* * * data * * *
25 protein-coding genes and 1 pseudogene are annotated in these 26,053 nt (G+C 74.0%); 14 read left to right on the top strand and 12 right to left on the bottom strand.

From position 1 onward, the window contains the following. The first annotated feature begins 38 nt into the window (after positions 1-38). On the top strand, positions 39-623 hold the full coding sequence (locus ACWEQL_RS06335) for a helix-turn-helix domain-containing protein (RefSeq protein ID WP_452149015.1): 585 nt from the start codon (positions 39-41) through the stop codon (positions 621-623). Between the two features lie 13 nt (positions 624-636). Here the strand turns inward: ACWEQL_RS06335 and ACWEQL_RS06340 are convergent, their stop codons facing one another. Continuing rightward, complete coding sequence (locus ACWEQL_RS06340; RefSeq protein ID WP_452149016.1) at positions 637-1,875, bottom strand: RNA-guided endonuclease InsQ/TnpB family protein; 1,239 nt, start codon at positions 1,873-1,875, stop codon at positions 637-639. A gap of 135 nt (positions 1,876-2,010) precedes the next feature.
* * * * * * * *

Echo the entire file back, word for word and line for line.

25 protein-coding genes and 1 pseudogene are annotated in these 26,053 nt (G+C 74.0%); 14 read left to right on the top strand and 12 right to left on the bottom strand.

From position 1 onward, the window contains the following. The first annotated feature begins 38 nt into the window (after positions 1-38). On the top strand, positions 39-623 hold the full coding sequence (locus ACWEQL_RS06335) for a helix-turn-helix domain-containing protein (RefSeq protein ID WP_452149015.1): 585 nt from the start codon (positions 39-41) through the stop codon (positions 621-623). Between the two features lie 13 nt (positions 624-636). Here the strand turns inward: ACWEQL_RS06335 and ACWEQL_RS06340 are convergent, their stop codons facing one another. Continuing rightward, complete coding sequence (locus ACWEQL_RS06340; RefSeq protein ID WP_452149016.1) at positions 637-1,875, bottom strand: RNA-guided endonuclease InsQ/TnpB family protein; 1,239 nt, start codon at positions 1,873-1,875, stop codon at positions 637-639. A gap of 135 nt (positions 1,876-2,010) precedes the next feature.